There are other chemicals with a shorter half-life and lower liposolubility, which are called nonpersistent EDCs (npEDCs). Examples of npEDCs are bisphenol A (BPA), phthalates, parabens, and triclosans (TCSs). BPA (4,4′-(propane-2,2-diyl)diphenol) is a well-known EDC component of baby bottles, children's toys, dental sealants, coating of receipts, and epoxy resins used to coat the inside of food cans. Di-2-ethylhexyl phthalate (DEHP) is used as a plasticizer and is contained in a wide range of products such as plastics, cosmetics, and medical devices. Parabens (alkyl esters of 4-hydroxy benzoic acid) are used as preservatives in personal care products such as cosmetics and pharmaceutical products. TCS is an antimicrobial compound used in consumer products such as toothpaste, mouth wash, and hand sanitizers. In contrast to POPs, the exact effect of npEDCs on gynecologic health risk is not totally understood. These chemicals may cause subtle changes in ovary and/or uterus development and alterations in hormonal signaling, possibly resulting in variable phenotypes [9]. Although the direct effect of npEDCs on these conditions is difficult to prove, low-dose and continuous environmental exposure might play a critical role on gynecologic health. The purpose of this article was to review the scientific evidence of a causal relationship between exposure to npEDCs and representative female reproductive issues, menstrual cycle, endometriosis, uterine fibroid (UF), polycystic ovarian syndrome (PCOS), and infertility/subfertility.

Menstrual cycle

1. Bisphenol A

In rodents, the effects of BPA exposure on estrous cycle were examined in several studies [10-13]. Uterine exposure to BPA alters several apoptotic factors and causes germ cell nest breakdown, which results in estrous cycle changes [10]. BPA treatment significantly decreases serum estradiol (E2) concentration, which is accompanied by increased duration of the estrus phase, increased ovarian cell apoptosis, and decreased E2-regulated protein expression and collagen content in the uterus [11]. In contrast, high-dose BPA shortens the estrous cycle day and length [12]. Neonatal exposure to BPA leads to abnormal function of the neural network that controls the cycle. Hypothalamic LH-releasing hormone pre-mRNA processing and steroid receptor expression in nuclei controlling estrous cyclicity are permanently disrupted [13].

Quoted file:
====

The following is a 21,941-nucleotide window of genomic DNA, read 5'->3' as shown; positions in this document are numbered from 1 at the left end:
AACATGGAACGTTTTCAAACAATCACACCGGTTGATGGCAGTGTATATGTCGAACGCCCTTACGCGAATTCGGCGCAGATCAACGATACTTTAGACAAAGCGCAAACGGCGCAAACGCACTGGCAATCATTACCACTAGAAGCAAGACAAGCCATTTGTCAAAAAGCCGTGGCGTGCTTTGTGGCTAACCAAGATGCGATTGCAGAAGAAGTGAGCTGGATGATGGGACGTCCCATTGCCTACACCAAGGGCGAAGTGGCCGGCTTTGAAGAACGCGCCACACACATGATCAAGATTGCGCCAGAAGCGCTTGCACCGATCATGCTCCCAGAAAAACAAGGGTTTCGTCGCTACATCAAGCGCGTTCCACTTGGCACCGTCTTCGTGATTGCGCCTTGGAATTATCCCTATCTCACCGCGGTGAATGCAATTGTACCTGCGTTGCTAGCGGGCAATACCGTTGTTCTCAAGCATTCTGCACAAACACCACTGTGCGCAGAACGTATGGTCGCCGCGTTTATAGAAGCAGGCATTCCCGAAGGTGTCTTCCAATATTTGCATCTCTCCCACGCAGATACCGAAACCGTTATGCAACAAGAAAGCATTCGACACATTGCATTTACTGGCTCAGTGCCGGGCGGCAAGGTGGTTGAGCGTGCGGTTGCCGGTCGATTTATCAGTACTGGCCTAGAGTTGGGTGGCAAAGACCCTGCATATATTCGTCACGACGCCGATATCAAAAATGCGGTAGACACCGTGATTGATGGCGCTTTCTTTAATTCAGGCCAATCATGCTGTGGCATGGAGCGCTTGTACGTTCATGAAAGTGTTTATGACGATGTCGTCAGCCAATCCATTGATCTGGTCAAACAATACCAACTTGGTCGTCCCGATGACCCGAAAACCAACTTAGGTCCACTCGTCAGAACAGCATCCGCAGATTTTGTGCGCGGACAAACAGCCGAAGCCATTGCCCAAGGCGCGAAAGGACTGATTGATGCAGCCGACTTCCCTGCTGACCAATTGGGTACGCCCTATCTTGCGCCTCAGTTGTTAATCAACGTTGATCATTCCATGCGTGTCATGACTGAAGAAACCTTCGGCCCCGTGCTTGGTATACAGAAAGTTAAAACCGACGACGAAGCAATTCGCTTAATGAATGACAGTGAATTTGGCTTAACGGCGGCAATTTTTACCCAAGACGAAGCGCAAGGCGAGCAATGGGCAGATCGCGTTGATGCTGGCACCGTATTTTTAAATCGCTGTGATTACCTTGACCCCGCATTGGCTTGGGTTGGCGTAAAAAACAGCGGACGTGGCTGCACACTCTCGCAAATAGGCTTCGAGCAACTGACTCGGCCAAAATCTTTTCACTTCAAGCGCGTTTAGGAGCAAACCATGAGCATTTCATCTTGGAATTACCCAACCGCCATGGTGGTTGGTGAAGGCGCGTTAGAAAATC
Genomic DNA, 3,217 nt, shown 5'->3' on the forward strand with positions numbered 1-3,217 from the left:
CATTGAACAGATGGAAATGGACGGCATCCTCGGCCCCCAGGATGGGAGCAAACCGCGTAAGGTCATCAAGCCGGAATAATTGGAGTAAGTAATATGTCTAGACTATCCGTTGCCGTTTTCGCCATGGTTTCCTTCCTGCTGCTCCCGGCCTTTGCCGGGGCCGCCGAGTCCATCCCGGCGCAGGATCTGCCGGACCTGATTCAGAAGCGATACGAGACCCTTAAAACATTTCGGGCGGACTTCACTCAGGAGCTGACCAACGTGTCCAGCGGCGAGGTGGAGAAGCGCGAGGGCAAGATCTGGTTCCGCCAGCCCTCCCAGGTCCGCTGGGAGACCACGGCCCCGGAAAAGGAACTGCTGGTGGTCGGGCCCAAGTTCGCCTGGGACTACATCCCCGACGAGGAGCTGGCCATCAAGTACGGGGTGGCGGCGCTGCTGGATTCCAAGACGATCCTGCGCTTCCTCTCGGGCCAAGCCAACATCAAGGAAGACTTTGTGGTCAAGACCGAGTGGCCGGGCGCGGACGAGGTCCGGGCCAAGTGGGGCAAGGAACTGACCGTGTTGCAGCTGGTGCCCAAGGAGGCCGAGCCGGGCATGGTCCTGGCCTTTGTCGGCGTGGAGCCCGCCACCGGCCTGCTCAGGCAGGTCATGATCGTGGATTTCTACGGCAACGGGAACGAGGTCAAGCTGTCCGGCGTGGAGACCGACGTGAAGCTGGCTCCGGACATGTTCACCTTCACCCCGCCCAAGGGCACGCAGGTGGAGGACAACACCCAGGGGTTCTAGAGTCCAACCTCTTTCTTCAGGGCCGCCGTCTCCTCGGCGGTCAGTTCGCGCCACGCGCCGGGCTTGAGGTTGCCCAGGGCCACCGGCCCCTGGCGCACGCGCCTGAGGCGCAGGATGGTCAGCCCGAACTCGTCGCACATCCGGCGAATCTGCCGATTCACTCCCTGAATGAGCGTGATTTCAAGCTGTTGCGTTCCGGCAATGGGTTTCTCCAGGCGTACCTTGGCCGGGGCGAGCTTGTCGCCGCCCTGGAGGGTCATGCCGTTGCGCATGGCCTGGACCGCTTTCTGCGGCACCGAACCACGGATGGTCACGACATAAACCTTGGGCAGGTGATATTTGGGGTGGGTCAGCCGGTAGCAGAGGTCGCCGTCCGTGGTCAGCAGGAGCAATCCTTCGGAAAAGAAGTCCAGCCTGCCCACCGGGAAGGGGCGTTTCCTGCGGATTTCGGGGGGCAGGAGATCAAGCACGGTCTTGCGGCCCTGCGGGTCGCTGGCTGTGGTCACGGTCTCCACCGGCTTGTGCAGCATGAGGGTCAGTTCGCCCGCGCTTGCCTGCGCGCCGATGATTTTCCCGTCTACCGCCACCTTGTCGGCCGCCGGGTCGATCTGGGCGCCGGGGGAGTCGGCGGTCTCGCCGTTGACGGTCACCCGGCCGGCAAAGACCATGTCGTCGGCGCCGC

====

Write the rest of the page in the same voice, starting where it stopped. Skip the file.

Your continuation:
In humans, urinary BPA metabolites were measured in 221 healthy women and BPA was associated with shorter luteal phase. However, no association was seen in follicular phase length [14]. Analysis of the longitudinal urine samples from healthy, premenopausal women showed that BPA was associated with increased E2, which may influence the menstrual cycle [15]. Only a few associations have been reported between BPA exposure and changes in menstrual characteristics. The effects of BPA exposure on estrous cyclicity in rodents and menstrual cycle in humans are still inconclusive.

2. Phthalates

In rodents, DEHP exposure decreased the levels of estrogen and progesterone, in addition to prolonging menstrual cycles and anovulation [16]. High-dose DEHP treatments resulted in reduced serum estradiol, prolonged estrous cycles, and inhibition of ovulation [17]. Continuous exposure to DEHP during adult life prolonged the duration of estrous cycle. Low levels of DEHP disrupted phosphatidylinositol 3-kinase signaling, which resulted in abnormal estrous cycles and primordial follicle recruitment [18]. DEHP treatment showed decreased estradiol production in cultured rat ovarian tissues [19]. In cultured mouse antral follicle DEHP and mono-(2-ethylhexyl)-phthalate (MEHP) inhibited estradiol biosynthesis and inhibited mRNA expression of cyclin-D-2, cyclin-dependent-kinase-4, and aromatase (Arom) [20]. MEHP also acts on the granulosa cells by decreasing the level of cyclic adenosine monophosphate stimulated by follicle stimulating hormone and by activating peroxisome proliferator-activated receptors (PPARs), which leads to decreased Arom transcription [21]. These may suggest that phthalates alter E2 production through the decreased expression of cell cycle regulators and specific receptor-mediated responses.